Discussion:
Bootblock CMOS default and the checksum algo
(too old to reply)
William McCall
2018-10-07 02:27:11 UTC
Permalink
Hey all--

Recently, I started the process of enabling CMOS-based runtime config
on a board. As this board is native coreboot and it had never used the
CMOS in any meaningful sense, the CMOS was wholly zeroed out.

Based on this, the bootblock never programs the defaults. Why? Because
the checksum algorithm sums with a constant of 0 and simply sums the
bytes. This wasn't always the case, but was changed here:
http://review.coreboot.org/279

Downstream effects of this can be seen in nvramcui. As the CMOS is
zeroed, some enums (like debug_level) do not define a value at zero.
As a result, nvramcui ends up with a null pointer deref when trying to
set these enums.

Questions for the list:
1) Will CMOS reset typically result in zeroed out CMOS? Should we
assume that it probably does? Is this a common case?

2) To fix this, bootblock could look at options table checksum and use
a different constant or NOT the result. Is this reasonable to do in
bootblock? (My opinion is probably not)

3) As a workaround, an image could be used with
CONFIG_STATIC_OPTION_TABLE to force initial programming. Is a special
image acceptable if we assume question 1 is answered "yes"?

4) Should nvramcui be fixed to handle bogus enums?

5) What documentation of this behavior makes sense?

Also open to other solutions, thoughts, etc. Depending on the results
of this convo, I'll send patches/doc updates over that make sense.

TIA,
--
William McCall
--
coreboot mailing list: ***@coreboot.org
https://mail.coreboot.org/mailman/listinfo/coreboot
Lance Zhao
2018-10-07 16:29:52 UTC
Permalink
1) Will CMOS reset typically result in zeroed out CMOS? Should we
assume that it probably does? Is this a common case?

I don't think so, RTC will kepp on counting. We may assume so if only use
extended CMOS like 0x72/0x73.
Post by William McCall
Hey all--
Recently, I started the process of enabling CMOS-based runtime config
on a board. As this board is native coreboot and it had never used the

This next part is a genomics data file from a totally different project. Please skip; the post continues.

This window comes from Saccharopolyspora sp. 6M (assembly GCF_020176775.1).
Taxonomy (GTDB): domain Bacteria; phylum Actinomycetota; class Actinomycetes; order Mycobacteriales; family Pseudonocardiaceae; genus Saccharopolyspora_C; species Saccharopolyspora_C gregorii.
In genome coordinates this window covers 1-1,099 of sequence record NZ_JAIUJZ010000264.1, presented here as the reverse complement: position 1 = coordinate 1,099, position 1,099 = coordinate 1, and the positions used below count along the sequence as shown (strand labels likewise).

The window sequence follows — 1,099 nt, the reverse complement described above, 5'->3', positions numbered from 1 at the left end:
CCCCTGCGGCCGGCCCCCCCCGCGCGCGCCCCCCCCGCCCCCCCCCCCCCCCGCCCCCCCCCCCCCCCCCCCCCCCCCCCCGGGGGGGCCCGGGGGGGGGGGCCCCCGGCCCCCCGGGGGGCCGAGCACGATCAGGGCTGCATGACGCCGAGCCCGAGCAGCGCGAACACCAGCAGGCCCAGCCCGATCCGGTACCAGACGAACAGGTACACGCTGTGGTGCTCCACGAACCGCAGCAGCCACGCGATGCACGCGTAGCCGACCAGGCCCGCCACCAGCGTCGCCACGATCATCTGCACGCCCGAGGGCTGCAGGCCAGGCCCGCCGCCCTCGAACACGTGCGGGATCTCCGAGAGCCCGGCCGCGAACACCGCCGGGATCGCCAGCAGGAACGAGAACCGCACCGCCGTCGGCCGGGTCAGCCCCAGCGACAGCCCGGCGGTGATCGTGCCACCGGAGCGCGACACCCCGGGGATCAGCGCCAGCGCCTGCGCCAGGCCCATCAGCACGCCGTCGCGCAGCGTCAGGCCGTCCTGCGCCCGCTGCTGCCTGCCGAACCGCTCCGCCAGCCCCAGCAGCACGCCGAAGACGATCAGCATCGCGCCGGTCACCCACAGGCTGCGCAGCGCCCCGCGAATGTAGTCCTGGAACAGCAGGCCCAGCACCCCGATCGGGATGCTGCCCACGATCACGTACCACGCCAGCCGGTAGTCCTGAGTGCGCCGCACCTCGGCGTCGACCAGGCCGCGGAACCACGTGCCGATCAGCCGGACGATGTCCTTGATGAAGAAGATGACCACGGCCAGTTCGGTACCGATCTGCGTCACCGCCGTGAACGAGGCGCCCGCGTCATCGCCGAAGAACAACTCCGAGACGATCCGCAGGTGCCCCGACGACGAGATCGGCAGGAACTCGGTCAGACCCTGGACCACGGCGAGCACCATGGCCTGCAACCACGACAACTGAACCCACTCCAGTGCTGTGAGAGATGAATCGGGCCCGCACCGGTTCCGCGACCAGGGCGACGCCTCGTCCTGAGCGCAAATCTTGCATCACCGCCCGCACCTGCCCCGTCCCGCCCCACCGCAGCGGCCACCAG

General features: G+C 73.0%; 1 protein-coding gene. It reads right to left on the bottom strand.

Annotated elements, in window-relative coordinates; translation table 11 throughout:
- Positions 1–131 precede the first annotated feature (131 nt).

CMOS in any meaningful sense, the CMOS was wholly zeroed out.
Based on this, the bootblock never programs the defaults. Why? Because
the checksum algorithm sums with a constant of 0 and simply sums the
http://review.coreboot.org/279
Downstream effects of this can be seen in nvramcui. As the CMOS is
zeroed, some enums (like debug_level) do not define a value at zero.
As a result, nvramcui ends up with a null pointer deref when trying to
set these enums.
1) Will CMOS reset typically result in zeroed out CMOS? Should we
assume that it probably does? Is this a common case?
2) To fix this, bootblock could look at options table checksum and use
a different constant or NOT the result. Is this reasonable to do in
bootblock? (My opinion is probably not)
3) As a workaround, an image could be used with
CONFIG_STATIC_OPTION_TABLE to force initial programming. Is a special
image acceptable if we assume question 1 is answered "yes"?
4) Should nvramcui be fixed to handle bogus enums?
5) What documentation of this behavior makes sense?
Also open to other solutions, thoughts, etc. Depending on the results
of this convo, I'll send patches/doc updates over that make sense.
TIA,
--
William McCall
--
https://mail.coreboot.org/mailman/listinfo/coreboot
William McCall
2018-10-07 16:58:28 UTC
Permalink
my bad. option_table.h sets the checksum boundaries at
LB_CKS_RANGE_START and LB_CKS_RANGE_END for the option table area.

so perhaps this discussion is a bit easier.. I think your comment
indicates that we may assume the option table is zero'ed and we can
have a case specific for the option table csum?
Post by William McCall
1) Will CMOS reset typically result in zeroed out CMOS? Should we
assume that it probably does? Is this a common case?
I don't think so, RTC will kepp on counting. We may assume so if only use extended CMOS like 0x72/0x73.
Post by William McCall
Hey all--
Recently, I started the process of enabling CMOS-based runtime config
on a board. As this board is native coreboot and it had never used the
CMOS in any meaningful sense, the CMOS was wholly zeroed out.
Based on this, the bootblock never programs the defaults. Why? Because
the checksum algorithm sums with a constant of 0 and simply sums the
http://review.coreboot.org/279
Downstream effects of this can be seen in nvramcui. As the CMOS is
zeroed, some enums (like debug_level) do not define a value at zero.
As a result, nvramcui ends up with a null pointer deref when trying to
set these enums.
1) Will CMOS reset typically result in zeroed out CMOS? Should we
assume that it probably does? Is this a common case?
2) To fix this, bootblock could look at options table checksum and use
a different constant or NOT the result. Is this reasonable to do in
bootblock? (My opinion is probably not)
3) As a workaround, an image could be used with
CONFIG_STATIC_OPTION_TABLE to force initial programming. Is a special
image acceptable if we assume question 1 is answered "yes"?
4) Should nvramcui be fixed to handle bogus enums?
5) What documentation of this behavior makes sense?
Also open to other solutions, thoughts, etc. Depending on the results
of this convo, I'll send patches/doc updates over that make sense.
TIA,
--
William McCall
--
https://mail.coreboot.org/mailman/listinfo/coreboot
--
William McCall
--
coreboot mailing list: ***@coreboot.org
https://mail.coreboot.org/mailman/listinfo/coreboot
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